A depcition of what mental illness may feel like.

Understanding Different Types of Mental Illness

Knowing the Types of Mental Illness

In the United States, approximately half of the adult population will experience a form of mental illness during their lifetime. 5% of Americans – about 43.8 million people – will experience types of mental illness each year. Of those diagnosed, only 41% will have received professional healthcare within the past year.

Although the medical community recognizes approximately 200 mental illnesses, there are thought to be five types of mental health disorders. Let’s look at what these are.

Anxiety Disorders

Anxiety disorders affect approximately 40 million adults over the age of 18. Anxiety is characterized by feeling distressed, apprehensive and having feelings of fear. Though anxiety can be situational, it can also be frequent and chronic.

Diagnoses that occur under the anxiety disorder category include:

  • Generalized anxiety disorder (GAD)
  • Obsessive-compulsive disorder (OCD)
  • Post-traumatic stress disorder (PTSD)
  • Social phobia (social anxiety disorder)

Mood Disorders

Mood is characterized by sadness, irritability and poor mood. Further symptomology is dependent on the type of mood disorder. Mood disorders are much more than just feeling off or having a bad day. One in 10 adults suffer from a mood disorder, with the most common types being depression and bipolar disorder.

Misdiagnosis or improper treatment of a mood disorder can lead chronic physical conditions, such as diabetes and heart disease.

Common symptoms of mood disorders include:

  • An ongoing sad mood
  • Feeling helpless or hopeless
  • Having low self-esteem
  • Feeling worthless
  • Feelings of guilt
  • Having thoughts of suicide, voicing a plan of suicide, or attempting suicide
  • A loss of interest in activities that were previously enjoyed
  • Trouble sleeping or sleeping too much
  • Changes in weight
  • Reduction in energy
  • Trouble concentrating
  • Physical complaints, such as a headache or stomachache
  • Irritability or aggression

Schizophrenia and Psychotic Disorders

MedLine Plus states that psychotic disorders are “…severe mental disorders that cause abnormal thinking and perceptions. People with psychoses lose touch with reality.”

People with psychotic disorders suffer from delusions and hallucinations.

  • Delusions are false beliefs, such as a belief that someone is plotting against you.
  • Hallucinations are false perceptions, such as seeing or hearing things that are not there.

Schizophrenia is the most common type of psychotic disorder. People with bipolar disorder can also have psychotic symptoms. Psychosis can also be caused by certain medications, due to infections, and from other medical conditions.


Often considered a mental health disorder, many people also consider dementia an illness that affects someone’s memory to the point where it affects how they live. Common symptoms include:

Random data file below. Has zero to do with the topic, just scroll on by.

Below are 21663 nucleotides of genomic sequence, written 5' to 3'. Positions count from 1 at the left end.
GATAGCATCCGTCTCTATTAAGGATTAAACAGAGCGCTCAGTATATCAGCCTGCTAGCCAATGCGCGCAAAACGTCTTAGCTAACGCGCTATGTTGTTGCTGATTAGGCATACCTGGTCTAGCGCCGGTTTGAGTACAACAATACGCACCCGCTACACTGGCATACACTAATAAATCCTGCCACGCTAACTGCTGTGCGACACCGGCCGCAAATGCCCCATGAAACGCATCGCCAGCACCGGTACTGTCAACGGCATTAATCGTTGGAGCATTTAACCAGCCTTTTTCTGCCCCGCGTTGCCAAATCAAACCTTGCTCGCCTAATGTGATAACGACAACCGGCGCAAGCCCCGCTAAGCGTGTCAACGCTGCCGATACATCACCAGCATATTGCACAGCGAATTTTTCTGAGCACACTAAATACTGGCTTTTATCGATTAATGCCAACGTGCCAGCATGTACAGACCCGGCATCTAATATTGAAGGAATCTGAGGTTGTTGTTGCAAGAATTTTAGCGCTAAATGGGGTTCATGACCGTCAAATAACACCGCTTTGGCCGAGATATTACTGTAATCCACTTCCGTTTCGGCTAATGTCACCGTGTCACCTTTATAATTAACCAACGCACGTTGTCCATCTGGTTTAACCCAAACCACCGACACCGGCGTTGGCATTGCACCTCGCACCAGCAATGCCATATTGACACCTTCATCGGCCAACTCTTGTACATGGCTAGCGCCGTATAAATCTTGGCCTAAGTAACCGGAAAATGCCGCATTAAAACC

Cognitive changes

  • Memory loss
  • Difficulty remembering words
  • Difficulty with spatial abilities, such as getting lost driving
  • Difficulty with problem solving
  • Difficulty with complex tasks
  • Difficulty with organization
  • Difficulty with motor function
  • Confusion and disorientation

Psychological changes

  • Depression
  • Personality changes
  • Anxiety
  • Inappropriate behavior
  • Hallucination
  • Agitation
  • Paranoia

There are several different types of dementias; they all have similar symptoms, but all vary slightly in symptomology and pathology:

  • Alzheimer’s disease
  • Vascular dementia
  • Lewy body dementia
  • Frontotemporal dementia
  • Mixed dementia

Eating Disorders

Eating disorders often begin in adolescence and worsen as the years go along. Without proper treatment, eating disorders can be fatal.

Though the various eating disorders manifest in different ways, they all involve obsessive thoughts and distressing behaviors:

  • Reduction of food intake
  • Overeating
  • Feelings of distress and depression
  • Concern of weight and body image

Examples of eating disorders include:

  • Anorexia nervosa - self-starvation
  • Bulimia nervosa - binging with periods of purging, fasting, or excess exercise
  • Binge eating disorder - uncontrollable eating without the use of purging

Treatment of Mental Health Disorders

There is no “one size fits all” treatment approach to treatment of mental health disorders. Treatment is also generally multifaceted.

Treatment often entails use of prescription medications such as:

  • Antidepressants
  • Anti-anxiety medications
  • Mood-stabilizing medications
  • Antipsychotic medications

Psychotherapy or talk therapy may also be prescribed.

Staying active can improve feelings of well-being, which improves symptoms of depression, reduces stress and reduces anxiety. It can also help to control weight

Joining a support group can be especially helpful, as connecting with those who are going through the same challenges provides community.

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